Some of the terrain in which the Fremont people successfully lived. This is Range Creek Canyon, Utah.
Utah (and parts of Colorado, Nevada, and Idaho) can lay claim to a very unique culture that began to develop about 2,500 years ago.
The people called Fremont Indians by archaeologists lived across much of northern Utah (as far south as Cedar City)—often in rugged places. But they knew how to make the most of where they lived. Depending on the situation, they hunted and gathered or they farmed, or they did both.
The “Fremont” culture was diverse, made up of lots of different groups. Sometimes the people lived in small scatted groups, and sometimes they built large villages. They used both pit houses and houses built of rock and mud.
Petroglyphs (rock art made by chipping the design) made by Fremont, in Range Creek.
Many of the Fremont grew corn and beans. When they hunted, it was often with a bow and arrow, a technology that helped them efficiently kill antelope, mountain sheep, deer, and other animals.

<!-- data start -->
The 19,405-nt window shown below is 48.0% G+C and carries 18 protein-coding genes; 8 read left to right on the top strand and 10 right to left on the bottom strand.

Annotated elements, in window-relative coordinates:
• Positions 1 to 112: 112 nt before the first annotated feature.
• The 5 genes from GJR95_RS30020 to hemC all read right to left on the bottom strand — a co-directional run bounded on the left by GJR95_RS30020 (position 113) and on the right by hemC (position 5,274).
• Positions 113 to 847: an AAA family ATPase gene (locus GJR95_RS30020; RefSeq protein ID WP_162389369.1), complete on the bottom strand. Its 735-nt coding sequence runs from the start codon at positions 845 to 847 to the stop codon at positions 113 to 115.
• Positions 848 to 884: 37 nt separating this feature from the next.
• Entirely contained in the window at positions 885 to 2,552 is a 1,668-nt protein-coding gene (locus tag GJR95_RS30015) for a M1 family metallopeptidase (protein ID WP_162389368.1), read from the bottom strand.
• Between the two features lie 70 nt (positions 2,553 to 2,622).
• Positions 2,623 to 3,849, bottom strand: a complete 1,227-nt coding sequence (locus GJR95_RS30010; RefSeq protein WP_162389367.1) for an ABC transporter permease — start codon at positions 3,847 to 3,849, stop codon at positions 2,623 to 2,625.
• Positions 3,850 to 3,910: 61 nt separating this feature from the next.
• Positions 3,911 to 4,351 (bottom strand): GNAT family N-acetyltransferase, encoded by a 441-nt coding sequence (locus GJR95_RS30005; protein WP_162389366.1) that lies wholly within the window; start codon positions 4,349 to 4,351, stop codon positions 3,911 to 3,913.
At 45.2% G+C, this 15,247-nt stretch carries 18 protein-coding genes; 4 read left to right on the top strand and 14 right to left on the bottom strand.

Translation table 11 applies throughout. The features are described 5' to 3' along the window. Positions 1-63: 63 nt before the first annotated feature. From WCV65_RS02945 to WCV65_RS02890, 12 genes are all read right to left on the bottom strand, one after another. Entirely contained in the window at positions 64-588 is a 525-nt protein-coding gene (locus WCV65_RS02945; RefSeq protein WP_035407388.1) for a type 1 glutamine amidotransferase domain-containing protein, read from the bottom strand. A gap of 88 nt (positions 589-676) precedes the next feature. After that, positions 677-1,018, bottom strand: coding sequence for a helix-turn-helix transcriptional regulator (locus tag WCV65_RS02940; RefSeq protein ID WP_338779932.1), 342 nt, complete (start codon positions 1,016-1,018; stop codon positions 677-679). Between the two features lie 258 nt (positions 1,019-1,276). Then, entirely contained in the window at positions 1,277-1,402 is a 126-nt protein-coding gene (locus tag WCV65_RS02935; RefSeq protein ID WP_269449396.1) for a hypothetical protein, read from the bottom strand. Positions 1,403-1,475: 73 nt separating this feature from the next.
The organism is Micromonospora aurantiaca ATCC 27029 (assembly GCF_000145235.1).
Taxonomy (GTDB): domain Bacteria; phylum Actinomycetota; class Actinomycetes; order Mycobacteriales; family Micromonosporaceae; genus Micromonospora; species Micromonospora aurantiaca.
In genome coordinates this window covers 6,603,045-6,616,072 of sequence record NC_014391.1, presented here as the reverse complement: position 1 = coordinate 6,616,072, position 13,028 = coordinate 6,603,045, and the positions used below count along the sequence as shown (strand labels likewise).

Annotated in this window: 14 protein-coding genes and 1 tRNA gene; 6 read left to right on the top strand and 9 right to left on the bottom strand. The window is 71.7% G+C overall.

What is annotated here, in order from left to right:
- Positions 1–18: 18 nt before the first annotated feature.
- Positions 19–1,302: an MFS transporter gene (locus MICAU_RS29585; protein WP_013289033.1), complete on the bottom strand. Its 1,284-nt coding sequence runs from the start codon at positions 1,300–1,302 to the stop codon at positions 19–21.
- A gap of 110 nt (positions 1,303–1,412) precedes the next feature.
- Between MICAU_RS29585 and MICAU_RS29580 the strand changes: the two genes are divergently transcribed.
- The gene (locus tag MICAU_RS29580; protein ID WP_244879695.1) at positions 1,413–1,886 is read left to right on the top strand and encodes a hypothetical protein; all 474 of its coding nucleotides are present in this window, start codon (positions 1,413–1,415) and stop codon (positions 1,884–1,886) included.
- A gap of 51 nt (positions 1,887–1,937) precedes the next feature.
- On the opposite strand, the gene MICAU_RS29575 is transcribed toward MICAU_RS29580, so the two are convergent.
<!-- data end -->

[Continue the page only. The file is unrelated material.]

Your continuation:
Around 1,000 years ago, the unique Fremont culture began to disappear. People stopped farming in the Utah area, for instance.
Life may have become tough because of climate change, so they may have had to change their way of life and become hunters and gatherers.
But also, new people—the ancestors of the Utes, Paiutes, and Shoshones—had moved in to Fremont territory. The Fremont may have been killed or forced to leave, or they may have become absorbed into these new groups.
Or maybe parts of all these three things happened!
Archaeologists and volunteers excavate a Fremont campsite at Mushroom Springs, on Antelope Island.
Fremont people left distinct rock art on cliff walls. They also made a unique kind of basket, and they made gray coiled pottery. Like other groups, they left behind grinding stones, arrow points, and other stone tools. Some special Fremont artifacts are little clay people figurines.